The Five Wives of Benjamin Franklin Hathaway – Part 5: Angeline Evans

Six months after Amy Ann (Shaw) Hathaway’s demise, the 1855 Massachusetts census gives us the following snapshot of the Hathaway household:

Benjn F Hathaway, 47 – Carpenter
Sarah M Hathaway, 15
Benjn F Hathaway, 1
Sarah Hathaway, 57

We recognize Benjamin (modestly describing himself as a carpenter), his daughter Sarah, and Benjamin junior. Who is the 57-year-old, Sarah Hathaway? She is Benjamin’s older and unmarried sister (and likely inspiration for her niece’s name).

Whether Sarah moved in immediately after the double death blow, or whether Benjamin asked for her help, we can’t know, but her services, and womanly influence, would have been considered essential for that motherless baby boy and teenage daughter. However, Sarah’s tenure as lady of the house could only be a short-term solution.

Imagine yourself, approaching 60 years, and dealing every day with a rug-rat / toddler, the mood swings of an adolescent girl, in addition to provisioning, cooking, laundry, and household maintenance. It would be utterly exhausting! The situation certainly took a toll on Sarah, and probably, on all the Hathaways.

A mere eight months after a heartbreaking mother-and-child funeral, Benjamin had an answer to his prayers.

Send me an angel

On January 6, 1856, Angeline Evans married Benjamin F. Hathaway. Her mission: to raise a 22-month-old, guide a teenage girl, and see that her business-minded husband left the house each day with matching socks. She was single and had just turned 30. Why would she do it?

Worn by a New Hampshire bride in 1857. [Smithsonian National Museum of American History]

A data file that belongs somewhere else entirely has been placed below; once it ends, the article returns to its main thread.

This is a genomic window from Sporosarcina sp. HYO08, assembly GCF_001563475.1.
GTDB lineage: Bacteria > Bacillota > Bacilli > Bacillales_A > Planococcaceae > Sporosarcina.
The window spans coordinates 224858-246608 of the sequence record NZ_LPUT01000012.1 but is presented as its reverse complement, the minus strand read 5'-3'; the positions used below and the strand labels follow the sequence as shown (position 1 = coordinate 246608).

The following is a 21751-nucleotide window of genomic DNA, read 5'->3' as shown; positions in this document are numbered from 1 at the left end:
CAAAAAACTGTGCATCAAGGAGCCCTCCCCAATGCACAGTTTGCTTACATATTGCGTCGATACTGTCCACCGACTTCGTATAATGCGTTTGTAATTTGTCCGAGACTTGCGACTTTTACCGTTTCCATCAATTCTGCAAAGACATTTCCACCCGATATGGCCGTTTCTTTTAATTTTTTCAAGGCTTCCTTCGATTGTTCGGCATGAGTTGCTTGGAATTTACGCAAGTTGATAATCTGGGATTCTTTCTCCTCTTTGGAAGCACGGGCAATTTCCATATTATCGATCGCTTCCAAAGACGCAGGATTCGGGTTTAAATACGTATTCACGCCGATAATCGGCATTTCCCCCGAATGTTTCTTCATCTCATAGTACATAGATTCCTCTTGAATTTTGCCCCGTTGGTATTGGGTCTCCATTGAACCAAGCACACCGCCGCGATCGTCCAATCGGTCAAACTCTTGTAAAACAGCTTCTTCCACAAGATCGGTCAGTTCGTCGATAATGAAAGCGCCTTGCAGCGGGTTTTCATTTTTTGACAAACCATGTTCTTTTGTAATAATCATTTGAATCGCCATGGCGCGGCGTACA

Angeline may have chosen a wedding dress similar to one above, worn by a New Hampshire bride in 1857. [Smithsonian National Museum of American History]

Angeline’s father, Thomas Evans (1790-1870) was, like Benjamin, a ship carpenter. His sons, Thomas and David Evans, did the same work and had moved between Massachusetts and Rhode Island, to towns where sailing vessels were being built and repaired.

Benjamin likely knew the family from their shared Freetown roots. They may well have worked in shipyards together. They were probably familiar with one another’s circumstances and shared sorrows.

Thomas and Ruth (Merrick) Evans had six children. They’d lost one son (George) on a 1843 whaling expedition. In 1850, they lost their youngest, daughter Mary, at 19, of consumption (tuberculosis). Another son (Jerome), had gone to California. Angeline was the only daughter left.

Did she fear she’d be left an old maid? Maybe. Was she in love with the older, experienced Benjamin Hathaway? Highly doubtful.  Did she observe in her brother Thomas’s marriage (to Abby Terry), a model of love and support she believed possible to create for herself? A rationale along these lines seems most probable to me. Angeline was a mature woman who knew enough of the world to realize whatever life she chose would have its share of challenges, and rewards.

Three births – before a funeral

Ten months into managing Benjamin, the house and children, Angeline produced a daughter, Angeline E. Hathaway. Thirteen months later, she gave birth to another girl, named for Benjamin’s dead wife, Helen Pratt Hathaway. (This makes me think Angeline may indeed have been angelic.) Then, wonder of wonders, as the year 1860 began, Angeline delivered a son, James L. Hathaway. Benjamin now had his (male) heir and a spare. Was there any inkling things were too good to last?

Angeline Evans Hathaway gave her whole heart to her marriage, literally. On June 6, 1861, she died of “disease of the heart,” at 35 years of age.